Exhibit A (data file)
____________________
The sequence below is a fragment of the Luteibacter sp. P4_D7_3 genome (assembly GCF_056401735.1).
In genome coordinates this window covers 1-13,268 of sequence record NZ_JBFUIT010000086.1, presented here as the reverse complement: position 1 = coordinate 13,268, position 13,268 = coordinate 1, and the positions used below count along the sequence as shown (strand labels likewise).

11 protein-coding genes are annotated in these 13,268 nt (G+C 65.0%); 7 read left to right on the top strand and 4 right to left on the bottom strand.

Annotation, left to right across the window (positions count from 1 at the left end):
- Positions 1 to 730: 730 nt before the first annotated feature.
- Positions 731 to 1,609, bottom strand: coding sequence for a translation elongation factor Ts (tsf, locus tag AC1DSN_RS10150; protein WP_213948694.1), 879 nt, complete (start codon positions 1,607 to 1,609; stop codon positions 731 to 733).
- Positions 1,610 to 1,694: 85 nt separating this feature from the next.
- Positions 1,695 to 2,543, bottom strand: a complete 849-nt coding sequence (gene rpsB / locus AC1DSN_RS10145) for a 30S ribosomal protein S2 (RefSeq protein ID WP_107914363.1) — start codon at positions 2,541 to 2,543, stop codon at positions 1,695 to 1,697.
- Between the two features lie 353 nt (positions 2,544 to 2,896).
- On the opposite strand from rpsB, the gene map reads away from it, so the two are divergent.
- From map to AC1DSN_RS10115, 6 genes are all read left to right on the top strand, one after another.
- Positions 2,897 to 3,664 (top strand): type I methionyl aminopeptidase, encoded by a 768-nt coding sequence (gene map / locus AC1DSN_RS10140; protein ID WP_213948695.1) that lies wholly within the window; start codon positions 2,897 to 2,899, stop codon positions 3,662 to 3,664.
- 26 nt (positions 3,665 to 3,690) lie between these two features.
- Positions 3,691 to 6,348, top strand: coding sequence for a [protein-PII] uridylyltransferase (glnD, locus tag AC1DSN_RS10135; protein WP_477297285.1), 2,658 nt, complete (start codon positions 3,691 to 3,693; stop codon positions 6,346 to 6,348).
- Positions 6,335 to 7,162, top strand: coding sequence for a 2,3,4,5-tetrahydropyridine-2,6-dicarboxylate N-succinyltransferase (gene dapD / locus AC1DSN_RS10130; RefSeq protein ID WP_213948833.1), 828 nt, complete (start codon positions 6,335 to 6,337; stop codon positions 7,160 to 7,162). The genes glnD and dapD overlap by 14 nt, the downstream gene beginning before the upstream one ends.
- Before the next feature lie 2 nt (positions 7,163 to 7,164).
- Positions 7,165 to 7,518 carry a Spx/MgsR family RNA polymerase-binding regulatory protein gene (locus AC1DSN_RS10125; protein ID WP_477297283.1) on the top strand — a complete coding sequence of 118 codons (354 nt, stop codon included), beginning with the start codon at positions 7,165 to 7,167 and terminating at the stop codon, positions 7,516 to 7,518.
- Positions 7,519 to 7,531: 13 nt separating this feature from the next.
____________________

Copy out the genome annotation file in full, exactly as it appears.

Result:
The sequence below is a fragment of the Luteibacter sp. P4_D7_3 genome (assembly GCF_056401735.1).
In genome coordinates this window covers 1-13,268 of sequence record NZ_JBFUIT010000086.1, presented here as the reverse complement: position 1 = coordinate 13,268, position 13,268 = coordinate 1, and the positions used below count along the sequence as shown (strand labels likewise).

11 protein-coding genes are annotated in these 13,268 nt (G+C 65.0%); 7 read left to right on the top strand and 4 right to left on the bottom strand.

Annotation, left to right across the window (positions count from 1 at the left end):
- Positions 1 to 730: 730 nt before the first annotated feature.
- Positions 731 to 1,609, bottom strand: coding sequence for a translation elongation factor Ts (tsf, locus tag AC1DSN_RS10150; protein WP_213948694.1), 879 nt, complete (start codon positions 1,607 to 1,609; stop codon positions 731 to 733).
- Positions 1,610 to 1,694: 85 nt separating this feature from the next.
- Positions 1,695 to 2,543, bottom strand: a complete 849-nt coding sequence (gene rpsB / locus AC1DSN_RS10145) for a 30S ribosomal protein S2 (RefSeq protein ID WP_107914363.1) — start codon at positions 2,541 to 2,543, stop codon at positions 1,695 to 1,697.
- Between the two features lie 353 nt (positions 2,544 to 2,896).
- On the opposite strand from rpsB, the gene map reads away from it, so the two are divergent.
- From map to AC1DSN_RS10115, 6 genes are all read left to right on the top strand, one after another.
- Positions 2,897 to 3,664 (top strand): type I methionyl aminopeptidase, encoded by a 768-nt coding sequence (gene map / locus AC1DSN_RS10140; protein ID WP_213948695.1) that lies wholly within the window; start codon positions 2,897 to 2,899, stop codon positions 3,662 to 3,664.
- 26 nt (positions 3,665 to 3,690) lie between these two features.
- Positions 3,691 to 6,348, top strand: coding sequence for a [protein-PII] uridylyltransferase (glnD, locus tag AC1DSN_RS10135; protein WP_477297285.1), 2,658 nt, complete (start codon positions 3,691 to 3,693; stop codon positions 6,346 to 6,348).
- Positions 6,335 to 7,162, top strand: coding sequence for a 2,3,4,5-tetrahydropyridine-2,6-dicarboxylate N-succinyltransferase (gene dapD / locus AC1DSN_RS10130; RefSeq protein ID WP_213948833.1), 828 nt, complete (start codon positions 6,335 to 6,337; stop codon positions 7,160 to 7,162). The genes glnD and dapD overlap by 14 nt, the downstream gene beginning before the upstream one ends.
- Before the next feature lie 2 nt (positions 7,163 to 7,164).
- Positions 7,165 to 7,518 carry a Spx/MgsR family RNA polymerase-binding regulatory protein gene (locus AC1DSN_RS10125; protein ID WP_477297283.1) on the top strand — a complete coding sequence of 118 codons (354 nt, stop codon included), beginning with the start codon at positions 7,165 to 7,167 and terminating at the stop codon, positions 7,516 to 7,518.
- Positions 7,519 to 7,531: 13 nt separating this feature from the next.